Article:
The following morning, my brother and I filled my old pick-up truck with water bottles and headed downtown, the hardest hit area, to see if we could help. What we thought would be a simple distribution of clean water turned out to be a surprising medical adventure we will never forget.
We encountered such an overwhelming number of severely injured people, from pregnant women to small infants, that our truck quickly filled after a few minutes on the road. They told us they had been denied access by local clinics, but we decided to bring them back anyway. We found a Doctors Without Borders clinic up the road, where a group of people was banging on the locked gates. We knew we had to come up with something, as time was critical for those severely injured during the earthquake. My brother and I introduced ourselves as volunteers and urged the guards to open the gates. They must have thought we were foreigners, perhaps because of our light skin, and allowed us entry.
To this day, I cannot find words to describe what we saw as we walked through the giant gates. There were hundreds of trauma patients lying next to each other on the parking lot because beds were full inside. They screamed relentlessly in agonizing pain, while unsanitary pieces of clothing covered their open wounds. As we walked in, we realized it was impossible to not accidentally step on someone, whose desperate family members begged us for help.
For the next 72 hours, we became part of a makeshift staff of volunteers, supervised by one foreign doctor and two Haitian nurses. While we had no formal medical training, we were able to triage and identify the critically injured, bandage them, and provide them with pre-operative care before they were sent to a surgical facility. Unfortunately, the vast majority of our trauma cases did not make it that far; they ended up succumbing to their injuries.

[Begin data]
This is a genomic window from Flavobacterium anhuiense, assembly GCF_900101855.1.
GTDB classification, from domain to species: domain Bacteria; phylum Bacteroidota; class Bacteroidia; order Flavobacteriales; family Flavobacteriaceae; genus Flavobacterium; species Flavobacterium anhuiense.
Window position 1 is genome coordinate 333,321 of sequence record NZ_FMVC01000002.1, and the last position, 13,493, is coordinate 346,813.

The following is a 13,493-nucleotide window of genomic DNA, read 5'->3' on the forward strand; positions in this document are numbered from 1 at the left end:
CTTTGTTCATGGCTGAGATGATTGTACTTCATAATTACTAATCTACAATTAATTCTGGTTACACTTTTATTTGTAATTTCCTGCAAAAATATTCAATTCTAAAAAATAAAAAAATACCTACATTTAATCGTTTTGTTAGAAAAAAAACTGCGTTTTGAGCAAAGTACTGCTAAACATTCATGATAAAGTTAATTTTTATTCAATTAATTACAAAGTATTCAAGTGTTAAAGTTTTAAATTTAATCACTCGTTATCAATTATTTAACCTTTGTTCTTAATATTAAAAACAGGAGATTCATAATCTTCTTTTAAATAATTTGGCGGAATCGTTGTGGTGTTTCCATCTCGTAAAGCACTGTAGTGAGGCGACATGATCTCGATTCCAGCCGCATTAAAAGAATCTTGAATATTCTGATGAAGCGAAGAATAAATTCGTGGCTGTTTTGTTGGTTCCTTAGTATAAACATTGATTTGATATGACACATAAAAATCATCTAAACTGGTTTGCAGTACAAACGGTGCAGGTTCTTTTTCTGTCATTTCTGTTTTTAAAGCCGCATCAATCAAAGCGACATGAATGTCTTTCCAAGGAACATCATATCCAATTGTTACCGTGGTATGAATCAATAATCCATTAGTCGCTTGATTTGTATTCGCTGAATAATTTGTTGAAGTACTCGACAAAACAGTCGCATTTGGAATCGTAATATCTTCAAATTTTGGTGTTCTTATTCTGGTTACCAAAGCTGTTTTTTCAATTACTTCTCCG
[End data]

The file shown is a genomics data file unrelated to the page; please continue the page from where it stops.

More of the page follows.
Now, nine years later, some hard-hit sites in Port-au-Prince have changed dramatically, and most lots are cleared of rubble and tents. Some places have seen more progress than others, but one thing is clear: Haiti still has far to go before it can say it has been “built back better.” Efforts to decentralize resources from the capital city, such as the construction of PIH’s University Hospital in Mirebalais in the Central Plateau, provide a source of hope. Yet rapid urbanization in Port-au-Prince and Cap-Haitien, Haiti’s two biggest cities, put further pressure on weak public systems. Over the last four years, the Haitian economy grew at a stagnant rate of 1.2 percent, while population growth over the same period averaged 1.5 percent, further contributing to the state’s inability to provide for its increasing population. Meanwhile, rapid inflation has weakened the Gourdes, Haiti’s national currency, and made it even more difficult for families to meet their basic needs.
My experience volunteering at the Doctors Without Border clinic after the earthquake was an extreme case under emergency circumstances, but it is nonetheless characteristic of the many challenges facing health care in Haiti today. During tragedy, patients dealt with limited access to care, overcrowding, and an insufficient number of clinicians, medical supplies, and equipment. The same problems still plague both public and private health care facilities on a daily basis.